RUBY_CONFIGURE_OPTS=--with-jemalloc rbenv install 3.0.3
SKIP_POST_DEPLOYMENT_MIGRATIONS=true RAILS_ENV=production bundle exec rails db:migrate
RAILS_ENV=production bundle exec rails assets:clobber assets:precompile
- The docs don’t include the
assets:clobberpart, which caused me to run into this issue
- The docs don’t include the
systemctl restart mastodon-sidekiq
systemctl restart mastodon-web
RAILS_ENV=production bin/tootctl cache clear
RAILS_ENV=production bundle exec rails db:migrate
systemctl restart mastodon-sidekiq
systemctl restart mastodon-web
Once that was complete I was finally upgraded the latest version. Hopefully following those steps will make this a little more straightforward if you try this.
Lastly I set the server to single user mode by adding
SINGLE_USER_MODE=true in the file
/home/mastodon/live/.env.production. This disable registrations and points the domain directly to my profile.
Things seem fairly stable right now, but I’m actually not sure what more work will be required. After a few months and some upgrades, I may decide to open up some limited registrations. If you want to try this yourself and have any questions, please feel free to tag in a post on @[email protected]! Good luck and happy tooting!
I’ll start with I kind of hate the term “fediverse”, but I do like the concept! If you’re not familiar with a federated network, Mastodon, or how this “bird site replacement” works, I’ll try to explain in as few words possible. A federated network is distributed amongst separate servers that communicate with each other using a common protocol or “language” (called ActivityPub if you want to dig into the details). So while your account lives in one server, because of the common language across servers, you are able to follow and reply to people on different servers.
Mastodon is one type of software that uses a shared language to create a Twitter-like replacement, and because of the federated network, all of these Mastodon servers are able to interact with each other. You could join any server and you’d be able to follow/reply to people on other servers fairly seemlessly. There are also other types of software like Pleroma or Pixelfed (which is like instagram), that also implement the same protocol, so you can even follow people using those platforms and vice versa!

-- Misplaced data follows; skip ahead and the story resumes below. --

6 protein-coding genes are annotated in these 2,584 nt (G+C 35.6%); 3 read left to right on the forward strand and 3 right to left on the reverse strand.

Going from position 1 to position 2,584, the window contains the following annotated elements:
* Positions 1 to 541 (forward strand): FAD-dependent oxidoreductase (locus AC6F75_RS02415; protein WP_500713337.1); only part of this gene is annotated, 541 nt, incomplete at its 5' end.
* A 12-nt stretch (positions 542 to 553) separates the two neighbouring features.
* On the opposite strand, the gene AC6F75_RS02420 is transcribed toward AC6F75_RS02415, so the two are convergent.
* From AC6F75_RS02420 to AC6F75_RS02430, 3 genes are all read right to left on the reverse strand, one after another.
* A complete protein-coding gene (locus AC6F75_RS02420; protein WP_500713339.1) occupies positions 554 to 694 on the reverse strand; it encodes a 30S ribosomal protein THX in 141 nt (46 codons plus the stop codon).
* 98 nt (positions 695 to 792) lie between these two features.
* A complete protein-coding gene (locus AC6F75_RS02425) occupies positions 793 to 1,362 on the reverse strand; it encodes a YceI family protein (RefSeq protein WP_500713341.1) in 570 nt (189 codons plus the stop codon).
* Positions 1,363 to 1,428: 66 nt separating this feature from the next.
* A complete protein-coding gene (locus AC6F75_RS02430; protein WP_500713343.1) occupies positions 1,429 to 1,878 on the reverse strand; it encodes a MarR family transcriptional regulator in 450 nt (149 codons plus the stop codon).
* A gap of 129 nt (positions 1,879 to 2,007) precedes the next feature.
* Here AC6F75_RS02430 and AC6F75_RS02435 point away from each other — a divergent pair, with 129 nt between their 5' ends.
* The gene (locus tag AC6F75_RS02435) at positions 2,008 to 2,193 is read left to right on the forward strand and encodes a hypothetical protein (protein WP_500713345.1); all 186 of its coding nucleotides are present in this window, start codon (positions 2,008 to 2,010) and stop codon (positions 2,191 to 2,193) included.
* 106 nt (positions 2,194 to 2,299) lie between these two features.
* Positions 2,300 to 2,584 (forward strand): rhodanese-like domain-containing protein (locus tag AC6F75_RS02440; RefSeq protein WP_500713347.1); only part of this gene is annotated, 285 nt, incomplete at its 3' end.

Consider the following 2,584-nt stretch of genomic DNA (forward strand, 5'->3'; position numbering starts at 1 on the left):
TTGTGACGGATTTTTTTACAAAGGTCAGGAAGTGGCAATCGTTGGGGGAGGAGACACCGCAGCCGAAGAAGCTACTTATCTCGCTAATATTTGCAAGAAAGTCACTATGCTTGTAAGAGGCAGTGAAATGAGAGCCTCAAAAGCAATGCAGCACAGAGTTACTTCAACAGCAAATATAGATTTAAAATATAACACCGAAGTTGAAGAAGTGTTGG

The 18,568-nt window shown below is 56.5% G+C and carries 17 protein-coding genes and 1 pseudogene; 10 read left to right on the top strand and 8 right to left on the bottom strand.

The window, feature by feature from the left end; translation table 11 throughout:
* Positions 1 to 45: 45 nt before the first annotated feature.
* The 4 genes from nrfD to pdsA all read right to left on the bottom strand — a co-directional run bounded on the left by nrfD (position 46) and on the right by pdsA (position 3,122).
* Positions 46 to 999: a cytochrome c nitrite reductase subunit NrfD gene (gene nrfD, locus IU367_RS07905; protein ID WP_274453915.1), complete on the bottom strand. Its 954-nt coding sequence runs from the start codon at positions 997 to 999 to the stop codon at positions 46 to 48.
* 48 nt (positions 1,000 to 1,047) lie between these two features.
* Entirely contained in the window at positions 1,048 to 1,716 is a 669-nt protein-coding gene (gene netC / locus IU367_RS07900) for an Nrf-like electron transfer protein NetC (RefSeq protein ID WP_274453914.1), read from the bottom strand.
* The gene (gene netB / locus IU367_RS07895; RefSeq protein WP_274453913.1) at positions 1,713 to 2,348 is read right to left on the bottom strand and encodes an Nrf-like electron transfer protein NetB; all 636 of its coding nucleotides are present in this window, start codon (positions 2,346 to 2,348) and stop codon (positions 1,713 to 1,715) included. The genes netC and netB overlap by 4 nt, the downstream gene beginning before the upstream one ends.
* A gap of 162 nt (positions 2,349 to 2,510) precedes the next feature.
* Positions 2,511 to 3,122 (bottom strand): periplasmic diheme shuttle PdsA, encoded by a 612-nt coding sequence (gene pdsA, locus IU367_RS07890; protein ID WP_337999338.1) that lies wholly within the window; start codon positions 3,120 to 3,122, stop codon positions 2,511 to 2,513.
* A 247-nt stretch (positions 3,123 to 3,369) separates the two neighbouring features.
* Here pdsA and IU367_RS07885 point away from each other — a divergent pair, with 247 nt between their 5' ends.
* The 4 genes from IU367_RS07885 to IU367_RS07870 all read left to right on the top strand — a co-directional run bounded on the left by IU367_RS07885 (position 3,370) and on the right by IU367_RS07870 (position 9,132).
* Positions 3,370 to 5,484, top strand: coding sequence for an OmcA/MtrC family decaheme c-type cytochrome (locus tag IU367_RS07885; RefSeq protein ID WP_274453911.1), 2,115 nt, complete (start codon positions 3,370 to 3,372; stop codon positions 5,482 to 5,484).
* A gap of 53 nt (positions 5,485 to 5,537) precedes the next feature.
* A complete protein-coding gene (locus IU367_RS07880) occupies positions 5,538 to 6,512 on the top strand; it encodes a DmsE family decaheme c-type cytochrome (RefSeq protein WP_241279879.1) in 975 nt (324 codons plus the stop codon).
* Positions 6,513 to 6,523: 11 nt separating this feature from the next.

You can join any server you want, and if you’re unsure I’d say just start with one of the bigs ones like mastodon.social. The server you join doesn’t matter in the sense that you can communicate with people on other servers if you want, but it does matter in that it is where your posts will live and more importantly how the server is moderated.
Whoever is hosting a Mastodon server has complete control over that server. The admins can read any post on the server, including DMs. This is the case with something like Twitter, but the perception of trust can be different when it’s just a few hobbyists running a server as opposed to a giant corporation. Those admins also have control over which servers can interact with their server. For example, an admin on a Star Wars Mastodon server could block that servers interactions with a Star Trek server. So even though the Star Trek users are following the Star Wars users (and vice versa), the admin can decide that no Star Trek server posts will appear on their timeline.
Dunbar’s Number and a Better Online Experience
Having a distributed network means smaller user bases for each server. Instead of having to moderate the interactions and posts of millions of users on a single server, moderators only have to monitor the thousands or even just hundreds on their own server, while also having the ability to block communities in mass that don’t align with the values of theirs. Additionally, if an asshole suddenly becomes the owner of the instance you’re on, the fediverse’s portability allows you to leave a server and bring your followers with you to a server that you more align with.
The concept of many, small servers really appeals to me because I think it’s the best way to scale social networking that prioritizes safety because of the theory behind Dunbar’s Number. For those not familiar, Dunbar’s Number is the concept that an individual has a cognitive limit on the number of people they can maintain a stable social relationship, that number suggested to be around 150. To me, that means that I could potentially host a server of about 100 or so users and successfully priotize the safety of their interactions in my server. And because of the federated network, those users are not isolated to my server, they can freely interact with others in other servers. Again, if some asshat decides to buy his way into owning another server and it becomes a toxic hellscape, I can easily block that server’s posts from showing up in my server’s timeline.
If you’re familiar with Discord, which while not federated, you’ll see that it has a very similar feel. My online interactions on Discord are by far the least toxic and most meaningful in large part because of the small and separated nature of the servers.
Hosting My Own Instance
Currently I host a single user instance on forcedconversation.com. I’m not sure if I will open registrations; I’m not sure what is going to be required of me to keep this thing running, what the costs will end up looking like, what moderating posts will be like, or even if there is interest to join. However, I am intrigued by the idea, especially if there were others that would be interested in helping admin and moderate the server. For now feel free to come follow me @[email protected] and if you would be interested please send me a message! I’m really excited about this technology and I hope more people start to jump on board. This feels like what the future of social networking should be!